The Spec in Detail

  1. We set the value of the component’s message property to “Enter a new title.”
  2. Update the component’s data.
  3. Create a variable reference to the compiled component code.
  4. Check if the text in the compiled component’s paragraph element is equal to the value of the component’s message property.

Testing the @Output of a Component

Now we’ll need to test that the TitleComponent implements @Output correctly. We’ll write a spec that checks if the component emits the correct value when changeTitleEvent is emitted.

it('should correctly @Output value of text input in component', () => {
  spyOn(component.changeTitleEvent, 'emit'); // 1
  const button = fixture.nativeElement.querySelector('button');
  fixture.nativeElement.querySelector('input').value = 'A new title'; // 2
  const inputText = fixture.nativeElement.querySelector('input').value;; // 3

  expect(component.changeTitleEvent.emit).toHaveBeenCalledWith(inputText); // 4

The Spec in Detail

  1. Use the spyOn function to effectively “spy” on the emit method of component.changeTitleEvent object.
  2. Change the value of the component’s text input.
  3. Simulate the button click of the comment.
  4. Check to see if component.changeTitleEvent.emit emits the value of inputText.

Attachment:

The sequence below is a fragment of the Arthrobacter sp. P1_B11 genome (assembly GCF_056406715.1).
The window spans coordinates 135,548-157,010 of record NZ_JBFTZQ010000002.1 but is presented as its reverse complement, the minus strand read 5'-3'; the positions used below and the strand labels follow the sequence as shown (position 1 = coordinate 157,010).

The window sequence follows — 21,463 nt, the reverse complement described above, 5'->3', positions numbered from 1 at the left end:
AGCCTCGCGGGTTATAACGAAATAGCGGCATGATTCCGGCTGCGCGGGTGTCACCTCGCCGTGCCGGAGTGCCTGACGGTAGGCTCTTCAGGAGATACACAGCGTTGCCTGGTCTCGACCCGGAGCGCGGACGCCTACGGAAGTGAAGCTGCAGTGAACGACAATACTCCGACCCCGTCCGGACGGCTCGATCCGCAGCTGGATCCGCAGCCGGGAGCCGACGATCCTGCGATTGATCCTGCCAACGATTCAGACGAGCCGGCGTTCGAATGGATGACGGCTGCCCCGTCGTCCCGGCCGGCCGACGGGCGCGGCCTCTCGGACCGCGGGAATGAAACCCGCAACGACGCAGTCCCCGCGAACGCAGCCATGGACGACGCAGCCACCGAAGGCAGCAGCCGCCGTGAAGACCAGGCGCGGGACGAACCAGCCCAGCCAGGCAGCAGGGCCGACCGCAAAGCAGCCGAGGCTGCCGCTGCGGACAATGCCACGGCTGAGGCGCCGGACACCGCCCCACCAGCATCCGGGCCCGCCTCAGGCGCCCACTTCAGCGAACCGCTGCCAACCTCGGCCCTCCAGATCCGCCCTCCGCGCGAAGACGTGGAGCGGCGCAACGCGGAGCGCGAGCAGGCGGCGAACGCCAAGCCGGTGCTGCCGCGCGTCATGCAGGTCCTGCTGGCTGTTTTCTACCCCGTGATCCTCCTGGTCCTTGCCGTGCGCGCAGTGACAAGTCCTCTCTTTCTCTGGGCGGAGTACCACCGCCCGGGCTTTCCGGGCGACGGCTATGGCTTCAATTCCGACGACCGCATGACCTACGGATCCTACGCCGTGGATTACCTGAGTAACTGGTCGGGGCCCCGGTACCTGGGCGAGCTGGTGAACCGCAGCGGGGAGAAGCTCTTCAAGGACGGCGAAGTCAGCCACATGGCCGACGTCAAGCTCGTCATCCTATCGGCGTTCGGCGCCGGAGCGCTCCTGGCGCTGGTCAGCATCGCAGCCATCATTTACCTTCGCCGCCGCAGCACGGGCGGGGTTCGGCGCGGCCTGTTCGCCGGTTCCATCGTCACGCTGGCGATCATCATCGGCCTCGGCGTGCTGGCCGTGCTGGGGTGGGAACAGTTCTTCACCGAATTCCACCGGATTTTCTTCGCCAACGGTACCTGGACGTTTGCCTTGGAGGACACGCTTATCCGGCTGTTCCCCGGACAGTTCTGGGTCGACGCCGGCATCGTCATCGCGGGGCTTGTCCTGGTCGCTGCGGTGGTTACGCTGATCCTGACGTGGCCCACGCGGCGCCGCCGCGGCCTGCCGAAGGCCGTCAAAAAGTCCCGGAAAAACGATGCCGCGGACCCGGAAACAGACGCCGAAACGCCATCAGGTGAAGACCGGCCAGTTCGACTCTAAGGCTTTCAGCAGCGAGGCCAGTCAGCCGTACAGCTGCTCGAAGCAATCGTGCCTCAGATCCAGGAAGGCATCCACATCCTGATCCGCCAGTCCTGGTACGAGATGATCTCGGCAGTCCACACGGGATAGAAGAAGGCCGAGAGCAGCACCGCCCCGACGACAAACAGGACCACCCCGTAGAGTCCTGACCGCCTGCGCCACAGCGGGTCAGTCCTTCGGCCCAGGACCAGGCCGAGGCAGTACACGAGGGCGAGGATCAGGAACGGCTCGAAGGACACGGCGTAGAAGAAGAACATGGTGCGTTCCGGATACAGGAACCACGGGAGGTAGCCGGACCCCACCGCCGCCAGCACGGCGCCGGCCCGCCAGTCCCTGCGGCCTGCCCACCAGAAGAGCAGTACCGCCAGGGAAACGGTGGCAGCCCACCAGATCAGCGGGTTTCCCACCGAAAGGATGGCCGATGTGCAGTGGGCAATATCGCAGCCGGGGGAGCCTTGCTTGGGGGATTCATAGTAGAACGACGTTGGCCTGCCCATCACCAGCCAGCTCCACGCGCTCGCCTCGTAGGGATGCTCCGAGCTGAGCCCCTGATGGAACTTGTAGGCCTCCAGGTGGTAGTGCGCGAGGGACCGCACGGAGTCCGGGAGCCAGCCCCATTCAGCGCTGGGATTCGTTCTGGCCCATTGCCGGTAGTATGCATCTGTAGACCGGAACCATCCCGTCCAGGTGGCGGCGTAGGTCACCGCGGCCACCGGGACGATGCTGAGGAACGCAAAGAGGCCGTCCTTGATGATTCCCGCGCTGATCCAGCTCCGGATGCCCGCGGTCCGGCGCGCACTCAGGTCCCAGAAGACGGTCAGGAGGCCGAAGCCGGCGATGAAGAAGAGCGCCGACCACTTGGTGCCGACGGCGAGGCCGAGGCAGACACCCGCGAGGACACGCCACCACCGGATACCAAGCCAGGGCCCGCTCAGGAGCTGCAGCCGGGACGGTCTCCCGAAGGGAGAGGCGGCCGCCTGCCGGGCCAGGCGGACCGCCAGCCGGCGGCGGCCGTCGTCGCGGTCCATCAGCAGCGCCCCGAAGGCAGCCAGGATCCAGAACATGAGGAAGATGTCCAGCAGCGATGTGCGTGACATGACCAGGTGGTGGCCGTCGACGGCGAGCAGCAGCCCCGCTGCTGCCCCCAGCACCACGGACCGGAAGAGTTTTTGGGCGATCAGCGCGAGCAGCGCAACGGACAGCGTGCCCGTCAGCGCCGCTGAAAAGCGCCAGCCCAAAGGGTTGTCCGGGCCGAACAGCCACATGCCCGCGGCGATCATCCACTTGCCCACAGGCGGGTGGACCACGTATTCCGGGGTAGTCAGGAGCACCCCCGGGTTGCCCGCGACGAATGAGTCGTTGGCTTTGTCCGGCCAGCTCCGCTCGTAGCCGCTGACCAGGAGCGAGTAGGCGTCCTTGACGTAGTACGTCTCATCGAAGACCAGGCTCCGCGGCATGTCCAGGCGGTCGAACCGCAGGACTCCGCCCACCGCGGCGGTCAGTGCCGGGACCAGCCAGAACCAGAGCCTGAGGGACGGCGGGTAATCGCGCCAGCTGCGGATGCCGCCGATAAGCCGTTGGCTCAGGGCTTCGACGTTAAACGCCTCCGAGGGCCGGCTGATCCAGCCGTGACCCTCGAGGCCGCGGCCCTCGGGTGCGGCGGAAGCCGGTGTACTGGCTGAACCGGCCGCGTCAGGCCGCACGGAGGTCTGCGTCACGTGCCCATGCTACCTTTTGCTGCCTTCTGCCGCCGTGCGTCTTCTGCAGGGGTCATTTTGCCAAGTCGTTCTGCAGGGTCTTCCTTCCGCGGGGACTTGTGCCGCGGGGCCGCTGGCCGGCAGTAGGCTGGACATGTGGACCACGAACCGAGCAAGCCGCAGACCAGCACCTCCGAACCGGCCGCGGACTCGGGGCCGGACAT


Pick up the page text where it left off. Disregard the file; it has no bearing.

There you have it—the TitleComponent unit tests are now complete.

Angular Unit Testing: Testing Is Caring

Testing is an essential part of software development. It helps maintain quality high by constantly verifying the app’s behavior against its specifications. And, more specifically, automated testing is crucial for modern software development.

Sure, manual testing is still valuable in many situations. However, it’s virtually impossible to ship high quality software at the speed the modern world demands relying only on manual processes. They simply can’t scale.

In today’s post, we’ve covered Angular unit testing. You’ve learned more about the fundamentals of unit testing, and how to use best-of-bread tools—such as Karma and Jasmine—to perform efficient Angular component testing. Overall, Angular unit testing saves time, helps find bugs early, and inspires confidence in your applications code.

What should your next steps be? Well, education is always a great next step. One suggestion is to continue to educate yourself on testing-related topics. As it turns out, the Testim blog is a great place for that.

And when I say testing, I don’t mean just “unit testing.” You see, there are many types of automated software testing. And despite unit testing being arguably the most important of them, you’d be wise in learning about other types, such as end-to-end testing and integration testing. While you’re at it, get acquainted with the concept of the testing pyramid, which will guide you on how to distribute your testing efforts across your application.

This post was written by Jonathan Dauz. Jon is a front-end engineer who loves to build fun, innovative, unique websites and web applications. Most of his work has been focused on the front-end, but that hasn’t stopped him from working with back-end technologies. Jon has experience working with a wide array of languages, tools, and frameworks, such as Angular, React, Vue, PixiJS, and Node.